Tuesday, June 25, 2019

Canadian Conservatives Fossil Fuel Powered Green Plan

Conservative Party of Canada (CPC) leader Andrew Scheer's recently released a 60 page "green plan" that panders to Canada's oil and gas industry. It is no coincidence that it is very similar to a plan proposed by the Canadian fossil fuel industry. The Federal Energy Platform was released by the Canadian Association of Petroleum Producers on June 3.  Like ruling Liberal leader Justin Trudeau, Scheer's plan includes a carbon pricing scheme for big polluters (ie facilities emitting more than 40 kt of carbon per year). However, rather than pay a tax, companies that exceed these parameters would have to invest in green innovation commensurate with their emissions. This begs the question what is the incentive to reduce emissions if all they have to do is reinvest back into their own company?

Scheer claims his plan would enable the Conservatives to meet Canada's emission reduction commitments contained in the Paris Climate Agreement (30 percent below 2005 levels by 2030). Policy experts disagree, their analysis suggests the plan will not decrease Canada's emission.

The CPC is in denial, they do not acknowledge that Canada has the highest greenhouse gas (GHG) intensity rating in the world, nor are they prepared to do much about the fact that the nation is a top ten global emitter of GHGs.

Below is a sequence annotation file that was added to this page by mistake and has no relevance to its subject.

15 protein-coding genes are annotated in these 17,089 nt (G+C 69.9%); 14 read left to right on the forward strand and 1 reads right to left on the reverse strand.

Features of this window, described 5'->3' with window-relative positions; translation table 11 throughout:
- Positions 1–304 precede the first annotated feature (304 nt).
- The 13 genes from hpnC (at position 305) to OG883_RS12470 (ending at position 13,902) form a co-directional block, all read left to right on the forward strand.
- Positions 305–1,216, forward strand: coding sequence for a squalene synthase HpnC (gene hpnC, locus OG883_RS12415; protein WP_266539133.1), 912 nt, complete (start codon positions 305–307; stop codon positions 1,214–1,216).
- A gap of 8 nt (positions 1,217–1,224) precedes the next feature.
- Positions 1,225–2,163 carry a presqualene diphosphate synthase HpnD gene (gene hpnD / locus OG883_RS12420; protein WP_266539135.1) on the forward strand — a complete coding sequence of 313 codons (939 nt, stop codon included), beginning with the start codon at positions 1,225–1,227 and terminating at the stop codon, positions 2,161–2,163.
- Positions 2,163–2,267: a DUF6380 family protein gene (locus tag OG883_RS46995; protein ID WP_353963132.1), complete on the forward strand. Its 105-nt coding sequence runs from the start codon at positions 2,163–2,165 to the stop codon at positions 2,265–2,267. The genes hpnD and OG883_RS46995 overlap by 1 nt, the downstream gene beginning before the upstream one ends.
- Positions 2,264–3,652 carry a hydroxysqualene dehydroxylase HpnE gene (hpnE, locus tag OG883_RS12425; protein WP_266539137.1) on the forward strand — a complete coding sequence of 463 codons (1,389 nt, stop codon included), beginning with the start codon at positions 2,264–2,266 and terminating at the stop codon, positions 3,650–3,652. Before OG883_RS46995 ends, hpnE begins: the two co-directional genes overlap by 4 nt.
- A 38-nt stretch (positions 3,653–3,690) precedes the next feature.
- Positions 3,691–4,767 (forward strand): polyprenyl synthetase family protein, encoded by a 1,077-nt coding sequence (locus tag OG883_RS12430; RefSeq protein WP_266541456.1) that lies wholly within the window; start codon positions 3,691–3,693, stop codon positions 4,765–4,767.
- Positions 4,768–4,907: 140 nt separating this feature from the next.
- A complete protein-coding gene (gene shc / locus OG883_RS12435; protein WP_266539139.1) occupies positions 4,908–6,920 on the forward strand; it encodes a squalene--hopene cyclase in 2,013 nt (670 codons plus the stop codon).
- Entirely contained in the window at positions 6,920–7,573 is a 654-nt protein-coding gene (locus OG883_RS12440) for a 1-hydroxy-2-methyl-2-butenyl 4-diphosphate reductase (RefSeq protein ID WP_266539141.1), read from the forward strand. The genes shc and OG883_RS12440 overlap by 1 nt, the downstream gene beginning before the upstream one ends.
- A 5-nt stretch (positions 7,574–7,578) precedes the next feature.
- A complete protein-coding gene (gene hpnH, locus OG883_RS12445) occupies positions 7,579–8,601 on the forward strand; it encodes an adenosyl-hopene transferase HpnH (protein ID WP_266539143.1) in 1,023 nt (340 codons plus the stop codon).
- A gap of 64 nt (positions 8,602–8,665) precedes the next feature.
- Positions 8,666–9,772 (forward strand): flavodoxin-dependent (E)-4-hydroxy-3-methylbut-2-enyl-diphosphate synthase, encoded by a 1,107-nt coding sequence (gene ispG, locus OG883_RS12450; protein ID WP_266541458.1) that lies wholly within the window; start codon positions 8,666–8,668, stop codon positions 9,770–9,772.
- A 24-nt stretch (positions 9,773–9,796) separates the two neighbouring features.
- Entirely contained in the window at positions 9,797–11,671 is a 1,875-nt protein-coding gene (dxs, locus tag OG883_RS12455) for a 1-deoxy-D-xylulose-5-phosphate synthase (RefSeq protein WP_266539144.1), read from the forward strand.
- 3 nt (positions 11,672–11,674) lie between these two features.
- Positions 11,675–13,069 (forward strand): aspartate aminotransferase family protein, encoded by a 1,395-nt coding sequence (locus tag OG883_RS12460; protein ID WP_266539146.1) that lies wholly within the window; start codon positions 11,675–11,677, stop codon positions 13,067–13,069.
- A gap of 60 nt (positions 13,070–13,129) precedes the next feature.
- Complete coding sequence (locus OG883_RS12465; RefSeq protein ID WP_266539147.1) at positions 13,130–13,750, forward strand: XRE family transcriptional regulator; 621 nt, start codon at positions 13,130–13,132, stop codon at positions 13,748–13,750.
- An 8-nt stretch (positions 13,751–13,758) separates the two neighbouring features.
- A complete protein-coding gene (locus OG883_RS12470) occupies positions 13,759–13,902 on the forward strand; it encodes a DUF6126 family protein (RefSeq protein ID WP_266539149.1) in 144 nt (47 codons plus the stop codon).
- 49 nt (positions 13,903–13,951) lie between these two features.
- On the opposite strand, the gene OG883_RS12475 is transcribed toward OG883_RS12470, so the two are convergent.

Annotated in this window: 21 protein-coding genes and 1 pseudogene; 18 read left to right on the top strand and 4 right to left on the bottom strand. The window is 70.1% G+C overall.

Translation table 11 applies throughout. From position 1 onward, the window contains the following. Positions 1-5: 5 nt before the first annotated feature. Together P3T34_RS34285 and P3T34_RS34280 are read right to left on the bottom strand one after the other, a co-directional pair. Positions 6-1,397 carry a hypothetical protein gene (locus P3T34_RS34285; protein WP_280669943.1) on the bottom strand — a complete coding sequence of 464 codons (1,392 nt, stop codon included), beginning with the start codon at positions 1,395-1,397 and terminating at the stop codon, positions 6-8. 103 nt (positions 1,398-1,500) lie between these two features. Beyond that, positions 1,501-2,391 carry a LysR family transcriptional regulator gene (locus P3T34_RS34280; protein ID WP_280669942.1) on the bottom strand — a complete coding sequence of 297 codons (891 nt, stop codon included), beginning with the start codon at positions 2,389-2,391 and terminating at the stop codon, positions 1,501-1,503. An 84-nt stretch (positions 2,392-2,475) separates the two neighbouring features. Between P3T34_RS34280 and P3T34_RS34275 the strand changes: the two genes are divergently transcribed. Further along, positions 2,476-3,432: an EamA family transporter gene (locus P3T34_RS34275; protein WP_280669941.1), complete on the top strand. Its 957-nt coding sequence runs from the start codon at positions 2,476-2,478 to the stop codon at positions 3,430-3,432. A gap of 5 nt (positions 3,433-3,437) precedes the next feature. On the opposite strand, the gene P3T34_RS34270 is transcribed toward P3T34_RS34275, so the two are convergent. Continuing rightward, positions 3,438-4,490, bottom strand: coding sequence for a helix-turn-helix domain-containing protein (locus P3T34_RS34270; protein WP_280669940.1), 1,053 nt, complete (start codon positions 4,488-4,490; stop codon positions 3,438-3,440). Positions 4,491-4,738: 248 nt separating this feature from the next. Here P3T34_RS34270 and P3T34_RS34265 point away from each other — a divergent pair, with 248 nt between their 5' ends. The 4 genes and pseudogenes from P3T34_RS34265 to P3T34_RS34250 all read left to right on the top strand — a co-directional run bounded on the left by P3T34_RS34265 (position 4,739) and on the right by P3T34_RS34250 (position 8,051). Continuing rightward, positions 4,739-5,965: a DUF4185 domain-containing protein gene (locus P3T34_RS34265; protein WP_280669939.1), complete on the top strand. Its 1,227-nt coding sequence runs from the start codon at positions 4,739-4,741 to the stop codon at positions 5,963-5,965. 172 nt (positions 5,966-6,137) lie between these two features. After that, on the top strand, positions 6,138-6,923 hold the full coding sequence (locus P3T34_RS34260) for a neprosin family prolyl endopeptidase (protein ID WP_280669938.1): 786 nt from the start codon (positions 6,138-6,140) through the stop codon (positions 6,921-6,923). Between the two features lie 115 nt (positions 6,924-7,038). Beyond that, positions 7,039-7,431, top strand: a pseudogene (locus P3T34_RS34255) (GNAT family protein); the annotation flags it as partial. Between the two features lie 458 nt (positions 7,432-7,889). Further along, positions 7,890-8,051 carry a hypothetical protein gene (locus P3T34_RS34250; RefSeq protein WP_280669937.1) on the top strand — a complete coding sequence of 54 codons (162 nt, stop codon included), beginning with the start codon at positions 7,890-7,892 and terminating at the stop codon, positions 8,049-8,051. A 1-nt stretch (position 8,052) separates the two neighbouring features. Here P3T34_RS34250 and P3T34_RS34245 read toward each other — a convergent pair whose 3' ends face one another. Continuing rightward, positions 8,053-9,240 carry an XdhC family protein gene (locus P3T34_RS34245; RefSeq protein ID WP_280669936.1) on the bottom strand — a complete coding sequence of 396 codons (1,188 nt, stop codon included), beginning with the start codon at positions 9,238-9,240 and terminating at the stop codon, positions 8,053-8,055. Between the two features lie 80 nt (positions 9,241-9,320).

On the upside, Scheer's plan includes a tax credit for green home improvements, support to help remote communities transition to clean energy and green bonds that would finance clean tech. It also includes a 10 percent reduction on the business tax rate from income generated by green technology, however, it will only apply to technology that is both developed and patented in Canada.

The most striking difference between Scheer's plan and Trudeau's is the fact that the CPC plan does not phase out fossil fuels. In fact, Scheer even proposes rebranding the dirty products produced by Canada's oil and gas industry as "Canadian Clean".

Former Tory Prime Minister Kim Cambell criticized the plan and a Globe and mail opinion piece called it a "sad joke".

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